Managing Your Newly Hired Pilot, Part 3

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In Part 2, we discussed preparing your new hire for training and familiarizing them with the flight department’s SOPs.

The new hire wants to achieve their objectives, which may not be the same as yours. Ideally, the objectives are the same. But even if they are not, you might be able to satisfy both.

Your objectives might be as simple as to fill the flight schedule with competent crew members. While every situation is different, you might also want to develop the new hire into something more.

This can be a problem if the new hire just wants to do the basic job and then go home. Running a small flight department is difficult enough without having one or two “all I want to do is fly” pilots.

Some new hires see the job as a stepping-stone to something better. Better aircraft, better location, better pay. They will leave as soon as “better” shows up. While rare, every now and then you will find a new hire with a hidden agenda beyond explanation.

As the boss, it is important to realize nobody else has the same focus on filling the trip schedule while developing a back bench of talent for the future. As good as the job is, every employee is on temporary loan from the larger pool of people out there. If you assume your people are in your care for a limited time and have objectives that go beyond yours, you will be better prepared to keep them for as long as possible while preparing them for the next step in their careers.

So much for the pep talk, how do you do all that?

I find that having an open policy of upgrading everyone as quickly and as high as possible serves to not only motivate the person being upgraded, but also has two other effects that greatly improve your operation. First, it motivates the rest of the organization. Second, it becomes a selling point for other potential new hires.

Upgrading a first officer to captain does indeed improve the new captain’s job prospects outside your company, but it may also motivate that captain to stay in the books.

Over the years I’ve probably lost about a quarter of the newly upgraded captains to other jobs that paid more or offered some other motivation outside our organization. But the other three-quarters stayed, and I think the word of the policy encouraged our next new hires to volunteer.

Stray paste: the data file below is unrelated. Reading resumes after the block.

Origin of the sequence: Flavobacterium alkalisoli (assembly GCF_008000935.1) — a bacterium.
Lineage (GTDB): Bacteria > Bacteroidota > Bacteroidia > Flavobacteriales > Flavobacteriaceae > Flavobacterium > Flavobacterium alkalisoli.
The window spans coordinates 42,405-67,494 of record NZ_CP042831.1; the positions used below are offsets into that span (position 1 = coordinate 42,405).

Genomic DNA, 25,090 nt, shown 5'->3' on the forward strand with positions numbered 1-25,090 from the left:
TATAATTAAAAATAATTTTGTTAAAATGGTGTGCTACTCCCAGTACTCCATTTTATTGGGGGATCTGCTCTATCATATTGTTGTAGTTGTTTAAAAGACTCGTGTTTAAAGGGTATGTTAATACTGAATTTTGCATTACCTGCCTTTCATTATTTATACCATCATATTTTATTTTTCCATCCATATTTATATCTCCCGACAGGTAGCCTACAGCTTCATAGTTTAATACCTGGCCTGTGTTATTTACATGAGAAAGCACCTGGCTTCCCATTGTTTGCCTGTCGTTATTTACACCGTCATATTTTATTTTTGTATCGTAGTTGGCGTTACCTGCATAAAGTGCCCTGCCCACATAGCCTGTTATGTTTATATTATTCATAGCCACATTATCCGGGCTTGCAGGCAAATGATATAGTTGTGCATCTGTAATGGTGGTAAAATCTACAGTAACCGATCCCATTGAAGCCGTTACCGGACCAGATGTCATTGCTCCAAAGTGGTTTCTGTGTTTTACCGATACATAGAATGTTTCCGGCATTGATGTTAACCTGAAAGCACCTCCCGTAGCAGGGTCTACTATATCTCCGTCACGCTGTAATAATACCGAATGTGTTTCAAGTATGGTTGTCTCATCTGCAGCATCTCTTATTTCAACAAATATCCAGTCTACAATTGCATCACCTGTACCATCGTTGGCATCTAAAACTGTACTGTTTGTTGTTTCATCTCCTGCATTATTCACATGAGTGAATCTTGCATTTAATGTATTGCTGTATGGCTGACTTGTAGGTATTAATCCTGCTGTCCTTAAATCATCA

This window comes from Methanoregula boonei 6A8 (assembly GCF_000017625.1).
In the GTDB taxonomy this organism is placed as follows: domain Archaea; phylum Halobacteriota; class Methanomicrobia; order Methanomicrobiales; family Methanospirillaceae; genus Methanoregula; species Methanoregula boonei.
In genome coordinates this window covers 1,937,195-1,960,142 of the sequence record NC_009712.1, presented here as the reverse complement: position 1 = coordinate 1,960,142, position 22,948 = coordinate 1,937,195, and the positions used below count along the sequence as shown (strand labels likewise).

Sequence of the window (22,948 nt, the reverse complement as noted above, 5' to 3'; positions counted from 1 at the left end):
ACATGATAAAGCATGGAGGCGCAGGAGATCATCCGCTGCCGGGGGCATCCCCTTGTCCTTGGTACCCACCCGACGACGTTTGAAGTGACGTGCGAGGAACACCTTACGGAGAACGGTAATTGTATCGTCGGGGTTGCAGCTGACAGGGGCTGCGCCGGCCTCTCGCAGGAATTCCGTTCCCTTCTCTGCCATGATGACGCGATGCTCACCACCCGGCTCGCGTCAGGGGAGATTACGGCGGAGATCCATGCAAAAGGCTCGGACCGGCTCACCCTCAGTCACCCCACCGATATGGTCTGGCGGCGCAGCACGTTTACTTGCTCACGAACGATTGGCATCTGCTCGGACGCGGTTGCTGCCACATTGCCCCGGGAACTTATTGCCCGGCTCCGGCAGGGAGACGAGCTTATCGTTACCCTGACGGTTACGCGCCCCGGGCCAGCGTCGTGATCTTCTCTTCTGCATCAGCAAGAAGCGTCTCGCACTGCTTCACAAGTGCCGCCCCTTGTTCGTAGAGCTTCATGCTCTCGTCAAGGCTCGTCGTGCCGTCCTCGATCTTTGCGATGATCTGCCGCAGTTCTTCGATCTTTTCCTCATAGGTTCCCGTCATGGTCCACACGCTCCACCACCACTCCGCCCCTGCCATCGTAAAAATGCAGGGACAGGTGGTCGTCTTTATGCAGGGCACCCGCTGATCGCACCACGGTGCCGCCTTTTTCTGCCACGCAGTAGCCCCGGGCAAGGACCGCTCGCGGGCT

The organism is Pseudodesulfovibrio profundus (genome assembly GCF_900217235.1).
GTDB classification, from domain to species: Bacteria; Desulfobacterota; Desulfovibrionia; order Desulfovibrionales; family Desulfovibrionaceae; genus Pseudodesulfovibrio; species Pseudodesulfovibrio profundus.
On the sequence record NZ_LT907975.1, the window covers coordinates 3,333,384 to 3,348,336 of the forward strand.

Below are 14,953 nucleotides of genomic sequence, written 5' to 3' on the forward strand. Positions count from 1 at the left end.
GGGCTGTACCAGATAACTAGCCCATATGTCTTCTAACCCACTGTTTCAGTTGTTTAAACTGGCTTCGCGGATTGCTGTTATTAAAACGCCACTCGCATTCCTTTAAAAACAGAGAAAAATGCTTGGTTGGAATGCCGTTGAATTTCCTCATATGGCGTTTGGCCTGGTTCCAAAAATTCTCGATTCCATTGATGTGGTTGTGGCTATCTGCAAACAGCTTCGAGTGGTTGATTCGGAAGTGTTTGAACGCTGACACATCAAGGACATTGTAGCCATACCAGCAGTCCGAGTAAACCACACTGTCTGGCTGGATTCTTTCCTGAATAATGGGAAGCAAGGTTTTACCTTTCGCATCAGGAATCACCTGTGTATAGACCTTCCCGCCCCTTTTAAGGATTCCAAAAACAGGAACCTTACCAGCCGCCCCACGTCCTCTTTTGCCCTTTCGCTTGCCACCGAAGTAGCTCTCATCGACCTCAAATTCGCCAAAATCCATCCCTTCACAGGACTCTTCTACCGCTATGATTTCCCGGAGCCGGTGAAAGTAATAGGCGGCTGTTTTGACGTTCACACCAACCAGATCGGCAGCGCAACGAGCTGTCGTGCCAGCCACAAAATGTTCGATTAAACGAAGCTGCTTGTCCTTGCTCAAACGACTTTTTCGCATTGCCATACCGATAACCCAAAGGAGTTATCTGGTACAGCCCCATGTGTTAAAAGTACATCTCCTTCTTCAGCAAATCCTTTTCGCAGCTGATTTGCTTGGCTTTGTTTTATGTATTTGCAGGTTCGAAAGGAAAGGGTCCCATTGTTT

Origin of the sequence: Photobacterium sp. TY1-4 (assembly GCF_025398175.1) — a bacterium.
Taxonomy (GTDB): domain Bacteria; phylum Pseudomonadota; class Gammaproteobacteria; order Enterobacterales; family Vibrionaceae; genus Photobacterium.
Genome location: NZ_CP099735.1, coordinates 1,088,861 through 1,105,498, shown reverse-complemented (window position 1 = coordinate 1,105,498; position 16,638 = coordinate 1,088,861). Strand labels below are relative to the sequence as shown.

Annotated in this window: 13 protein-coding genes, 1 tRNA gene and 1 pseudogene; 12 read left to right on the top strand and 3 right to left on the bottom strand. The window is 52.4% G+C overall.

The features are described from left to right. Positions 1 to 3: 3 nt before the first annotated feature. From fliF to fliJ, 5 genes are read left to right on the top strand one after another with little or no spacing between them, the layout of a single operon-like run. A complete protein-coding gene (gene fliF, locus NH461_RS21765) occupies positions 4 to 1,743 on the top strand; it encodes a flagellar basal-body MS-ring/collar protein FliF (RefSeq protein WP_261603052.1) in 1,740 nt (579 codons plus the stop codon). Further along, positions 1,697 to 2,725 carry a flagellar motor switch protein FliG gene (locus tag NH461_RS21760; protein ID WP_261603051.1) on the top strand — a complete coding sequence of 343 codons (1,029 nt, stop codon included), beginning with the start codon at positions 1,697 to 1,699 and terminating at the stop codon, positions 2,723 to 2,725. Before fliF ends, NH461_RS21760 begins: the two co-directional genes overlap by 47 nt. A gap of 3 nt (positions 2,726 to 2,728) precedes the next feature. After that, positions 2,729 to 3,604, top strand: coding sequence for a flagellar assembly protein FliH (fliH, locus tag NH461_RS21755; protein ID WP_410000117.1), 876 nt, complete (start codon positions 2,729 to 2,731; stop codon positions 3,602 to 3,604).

Keep on good terms with those who leave. When these people talk about your organization in retrospect, the way you treated them will win your organization fans and make getting the next new hire that much easier.

Motivating The ‘Troops’

Group effort
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When I started squadron life as an Air Force second lieutenant, I was amazed by the many hidden agendas and political games used by the “old heads” that seemed designed to make life miserable for us brand-new pilots.

As my squadrons became smaller and filled with more-senior pilots, there was less of that, but it still existed. My civilian flight departments have been even smaller, but still the games continued.

Some of your now more-senior people may see the new hire as someone who must pay their dues because they believe they had to. Some may look upon the new hire as a threat. If the flight department must downsize in the future, they realize the new hire could be retained while they are let go.

Or it could be that the new hire represents more work; somebody who must be trained, somebody who will be taking a few of our best trips during training, and somebody who will compete for the next good deal.

While many of these feelings might be natural, they can be destructive to morale if the senior people act out with gossip or even open hostility.

It is up to you, the boss, to understand the games people play. I’ve tried over the years to counsel the troublemakers, but they quite often are only temporarily fixable.

Try to pair the new hire with your best people at first. Ask your trusted agents to give the new hire an honest assessment of the landscape so they can prepare themselves for the politics to come.

Try assigning some of the training tasks to the troublemakers, letting them know that it is a duty they are getting because you know they can do it well. (Turn a troublemaker into an ally.) As the boss, you have a fine line to walk to avoid alienating some while looking out for others.

Much of this depends on your character. If you behave as you expect your people to behave, you have most of the battle won.

Try to remember Air Force Col. John Boyd’s credo on the subject:  “If your boss demands your loyalty, give your boss your integrity. If your boss demands your integrity, give your boss your loyalty.”

If you are deserving of that loyalty, you can and should expect integrity from all who follow you.

Epilogue: The New Pilot Is Assimilated and Assertive

As the boss of a flight department, you should be able to assign any crew to any trip and have confidence it will go off without any problems they can’t handle. But that doesn’t mean every first officer becomes a competent first officer, every captain becomes a competent captain, every mechanic becomes a better mechanic, and every flight coordinator becomes a better flight coordinator.

What it should mean is that every new hire eventually develops the skills to be able to take your place. Having people with the confidence and assertiveness to do their jobs well and look out for the well-being of the organization makes them stronger, you stronger and the organization stronger.

With this principle in mind, you can give your new hire the best chance to succeed. But I have more advice to give in the next installment of this series that is aimed squarely at the new hire.

James Albright

James is a retired U.S. Air Force pilot with time in the T-37B, T-38A, KC-135A, EC-135J (Boeing 707), E-4B (Boeing 747) and C-20A/B/C (Gulfstream III…